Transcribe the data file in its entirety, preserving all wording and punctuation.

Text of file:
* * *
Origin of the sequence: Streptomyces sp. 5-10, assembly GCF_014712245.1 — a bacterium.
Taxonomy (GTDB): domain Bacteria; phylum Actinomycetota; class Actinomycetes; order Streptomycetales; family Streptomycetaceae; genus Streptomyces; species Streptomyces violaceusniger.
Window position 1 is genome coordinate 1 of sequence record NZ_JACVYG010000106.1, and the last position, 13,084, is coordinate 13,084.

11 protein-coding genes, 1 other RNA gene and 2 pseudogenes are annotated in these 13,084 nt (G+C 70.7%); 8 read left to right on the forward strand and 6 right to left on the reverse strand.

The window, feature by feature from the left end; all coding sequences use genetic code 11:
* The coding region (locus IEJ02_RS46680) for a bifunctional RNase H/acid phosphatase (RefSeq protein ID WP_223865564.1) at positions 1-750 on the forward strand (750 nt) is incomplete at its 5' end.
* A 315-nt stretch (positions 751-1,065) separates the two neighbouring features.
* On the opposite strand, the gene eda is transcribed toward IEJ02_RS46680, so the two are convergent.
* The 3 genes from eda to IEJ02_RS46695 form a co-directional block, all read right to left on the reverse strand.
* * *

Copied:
Origin of the sequence: Streptomyces sp. 5-10, assembly GCF_014712245.1 — a bacterium.
Taxonomy (GTDB): domain Bacteria; phylum Actinomycetota; class Actinomycetes; order Streptomycetales; family Streptomycetaceae; genus Streptomyces; species Streptomyces violaceusniger.
Window position 1 is genome coordinate 1 of sequence record NZ_JACVYG010000106.1, and the last position, 13,084, is coordinate 13,084.

11 protein-coding genes, 1 other RNA gene and 2 pseudogenes are annotated in these 13,084 nt (G+C 70.7%); 8 read left to right on the forward strand and 6 right to left on the reverse strand.

The window, feature by feature from the left end; all coding sequences use genetic code 11:
* The coding region (locus IEJ02_RS46680) for a bifunctional RNase H/acid phosphatase (RefSeq protein ID WP_223865564.1) at positions 1-750 on the forward strand (750 nt) is incomplete at its 5' end.
* A 315-nt stretch (positions 751-1,065) separates the two neighbouring features.
* On the opposite strand, the gene eda is transcribed toward IEJ02_RS46680, so the two are convergent.
* The 3 genes from eda to IEJ02_RS46695 form a co-directional block, all read right to left on the reverse strand.